Jostein Gaarder  --  Sophie’s World
  • The strong walls, the steel of the girders, the breadth and beam and pomp of it were there only to bring out the contrast with the young beauty beside him.
    F. Scott Fitzgerald  --  Winter Dreams
  • Now, my co-mates and brothers in exile, Hath not old custom made this life more sweet Than that of painted pomp?
    William Shakespeare  --  As You Like It
  • And because my first inclination was to be entertained with scenes of pomp and magnificence, I desired to see Alexander the Great at the head of his army, just after the battle of Arbela: which, upon a motion of the governor’s finger, immediately appeared in a large field, under the window where we stood.
    Jonathan Swift  --  Gulliver’s Travels
  • He loved to live there simply and at ease, away from the state and pomp of Cair Paravel, the royal city.
    C.S. Lewis  --  The Last Battle
  • And never having been anywhere in the world but in Africa, Nantucket, and the pagan harbors most frequented by whalemen; and having now led for many years the bold life of the fishery in the ships of owners uncommonly heedful of what manner of men they shipped; Daggoo retained all his barbaric virtues, and erect as a giraffe, moved about the decks in all the pomp of six feet five in his socks.
    Herman Melville  --  Moby Dick
  • He had left behind him five children and a wife; and in nineteen years he had seen five funerals issue, and none of them humble enough in pomp to denote a servant.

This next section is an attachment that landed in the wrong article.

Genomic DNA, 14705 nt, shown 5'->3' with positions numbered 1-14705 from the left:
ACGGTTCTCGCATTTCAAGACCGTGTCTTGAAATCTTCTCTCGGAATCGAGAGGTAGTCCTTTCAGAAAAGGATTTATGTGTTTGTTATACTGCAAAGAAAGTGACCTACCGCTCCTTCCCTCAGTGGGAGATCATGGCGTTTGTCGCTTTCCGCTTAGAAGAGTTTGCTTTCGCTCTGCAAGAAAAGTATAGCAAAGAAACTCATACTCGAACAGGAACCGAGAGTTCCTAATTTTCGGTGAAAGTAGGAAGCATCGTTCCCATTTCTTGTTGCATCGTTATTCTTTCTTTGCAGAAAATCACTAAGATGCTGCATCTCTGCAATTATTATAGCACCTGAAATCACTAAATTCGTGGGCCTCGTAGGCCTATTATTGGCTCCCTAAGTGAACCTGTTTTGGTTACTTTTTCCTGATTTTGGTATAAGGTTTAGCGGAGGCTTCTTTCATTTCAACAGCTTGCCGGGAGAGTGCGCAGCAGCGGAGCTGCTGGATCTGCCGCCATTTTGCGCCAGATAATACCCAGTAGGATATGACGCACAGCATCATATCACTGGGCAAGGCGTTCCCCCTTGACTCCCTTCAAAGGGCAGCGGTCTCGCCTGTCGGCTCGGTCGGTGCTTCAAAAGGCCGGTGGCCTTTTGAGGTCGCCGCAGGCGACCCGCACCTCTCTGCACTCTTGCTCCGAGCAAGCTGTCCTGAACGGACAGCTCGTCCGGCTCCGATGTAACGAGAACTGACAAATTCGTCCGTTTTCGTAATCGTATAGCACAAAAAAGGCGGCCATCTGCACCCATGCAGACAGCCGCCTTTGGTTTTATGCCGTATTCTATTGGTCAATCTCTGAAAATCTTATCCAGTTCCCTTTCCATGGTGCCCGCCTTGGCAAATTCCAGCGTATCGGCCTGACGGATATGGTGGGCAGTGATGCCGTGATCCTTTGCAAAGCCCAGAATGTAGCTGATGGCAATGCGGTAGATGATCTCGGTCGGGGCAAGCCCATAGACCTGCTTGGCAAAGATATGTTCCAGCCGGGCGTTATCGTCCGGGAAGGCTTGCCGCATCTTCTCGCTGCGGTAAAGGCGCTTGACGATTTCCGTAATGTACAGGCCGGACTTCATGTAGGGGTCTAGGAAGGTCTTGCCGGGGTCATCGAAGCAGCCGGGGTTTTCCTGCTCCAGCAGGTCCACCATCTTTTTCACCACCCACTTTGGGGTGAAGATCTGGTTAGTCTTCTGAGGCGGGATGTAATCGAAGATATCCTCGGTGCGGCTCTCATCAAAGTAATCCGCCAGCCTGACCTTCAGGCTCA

Mark Twain  --  A Connecticut Yankee in King Arthur’s Court
  • I delight to come to my bearings—not walk in procession with pomp and parade, in a conspicuous place, but to walk even with the Builder of the universe, if I may—not to live in this restless, nervous, bustling, trivial Nineteenth Century, but stand or sit thoughtfully while it goes by.
    Henry David Thoreau  --  Walden
  • Old brocades, green bronzes, lacquer-work, carved ivories, exquisite surroundings, luxury, pomp, there is much to be got from all these.
    Oscar Wilde  --  The Picture of Dorian Gray
  • What occurs under the public gaze with so much pomp and ceremony is often the conclusion, or mere ratification, of what has taken place over weeks or months within the walls of such houses.
    Kazuo Ishiguro  --  The Remains of the Day
  • He shrank from the dignity of celebrant because it displeased him to imagine that all the vague pomp should end in his own person or that the ritual should assign to him so clear and final an office.
    James Joyce  --  A Portrait of the Artist as a Young Man
  • She went and sat down on her candle box, and the pride and pomp of her victorious attitude made it a throne.
    Mark Twain  --  Pudd’nhead Wilson
  • So our general, settled on his property of two thousand souls, lives in pomp, and domineers over his poor neighbors as though they were dependents and buffoons.
    Fyodor Dostoyevsky  --  The Brothers Karamazov
  • The English, repulsed foot by foot, beaten in all encounters, and defeated in the passage of the Isle of Loie, were obliged to re-embark, leaving on the field of battle two thousand men, among whom were five colonels, three lieutenant colonels, two hundred and fifty captains, twenty gentlemen of rank, four pieces of cannon, and sixty flags, which were taken to Paris by Claude de St. Simon, and suspended with great pomp in the arches of Notre Dame.
    Alexandre Dumas  --  The Three Musketeers
  • At court, and in the castles of the great nobles, where the pomp and state of a court was emulated, Norman-French was the only language employed; in courts of law, the pleadings and judgments were delivered in the same tongue.
    Sir Walter Scott  --  Ivanhoe